The future of driving is electric. Sort of.

By Mike Lee, Jean Chemnick | 03/21/2024 07:12 AM EDT

EPA’s final car rule will result in far fewer battery-powered electric vehicles than what the agency envisioned last year.

EPA Administrator Michael Regan speaks as President Joe Biden stands in the background.

EPA Administrator Michael Regan announced a scaled-back climate rule for cars Wednesday. Andrew Harnik/AP

The Biden administration’s plan to electrify the car industry will get a little help from gasoline engines.

EPA’s original proposal to control greenhouse gas emissions from light-duty vehicles estimated that 67 percent of new passenger car sales would need to be electric in eight years.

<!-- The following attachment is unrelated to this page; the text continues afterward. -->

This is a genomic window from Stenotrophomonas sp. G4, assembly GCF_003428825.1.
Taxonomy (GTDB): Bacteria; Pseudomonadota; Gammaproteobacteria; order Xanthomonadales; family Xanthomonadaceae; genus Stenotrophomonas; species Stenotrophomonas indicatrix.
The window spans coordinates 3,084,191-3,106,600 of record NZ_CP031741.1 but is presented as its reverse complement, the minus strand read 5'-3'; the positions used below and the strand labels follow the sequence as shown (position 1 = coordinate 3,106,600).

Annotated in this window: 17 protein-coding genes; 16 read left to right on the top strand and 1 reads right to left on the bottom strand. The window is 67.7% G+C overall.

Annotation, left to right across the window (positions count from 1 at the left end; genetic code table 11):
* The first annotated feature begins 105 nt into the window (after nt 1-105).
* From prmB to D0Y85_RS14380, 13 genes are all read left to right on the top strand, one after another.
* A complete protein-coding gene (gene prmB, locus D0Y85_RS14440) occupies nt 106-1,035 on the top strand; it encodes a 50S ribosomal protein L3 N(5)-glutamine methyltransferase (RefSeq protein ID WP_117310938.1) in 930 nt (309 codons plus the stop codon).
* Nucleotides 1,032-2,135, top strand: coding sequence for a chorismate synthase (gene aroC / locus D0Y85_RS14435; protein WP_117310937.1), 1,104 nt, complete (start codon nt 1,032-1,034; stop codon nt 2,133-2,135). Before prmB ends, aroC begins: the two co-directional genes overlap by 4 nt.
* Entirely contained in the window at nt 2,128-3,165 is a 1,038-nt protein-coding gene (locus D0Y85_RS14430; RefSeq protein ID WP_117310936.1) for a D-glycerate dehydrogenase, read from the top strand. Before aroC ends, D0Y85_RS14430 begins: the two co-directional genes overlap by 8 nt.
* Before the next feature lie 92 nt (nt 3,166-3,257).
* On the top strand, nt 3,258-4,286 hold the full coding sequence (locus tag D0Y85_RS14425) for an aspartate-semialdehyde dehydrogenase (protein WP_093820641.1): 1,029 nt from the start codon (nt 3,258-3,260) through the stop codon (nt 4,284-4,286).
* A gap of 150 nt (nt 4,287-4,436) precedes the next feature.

The final version released Wednesday still leans on fully electric vehicles, but it makes room for plug-in hybrids and other types of cars that run on gas. EPA estimates that 56 percent of cars and light trucks will be fully electric by 2032 and 13 percent will be plug-in hybrids — which use a combination of batteries and gas. Other scenarios outlined by the agency show as few as 35 percent of sales being fully electric cars, along with 36 percent being plug-in hybrids. (The remainder would be internal combustion vehicles or hybrids without a plug-in option).


Carmakers and EPA Administrator Michael Regan hailed the change as a practical move that will lead to drastic cuts in climate-warming pollution, while giving the industry the flexibility it needs to adapt. And they say it would protect the rule against political and legal challenges, which have already been set in motion.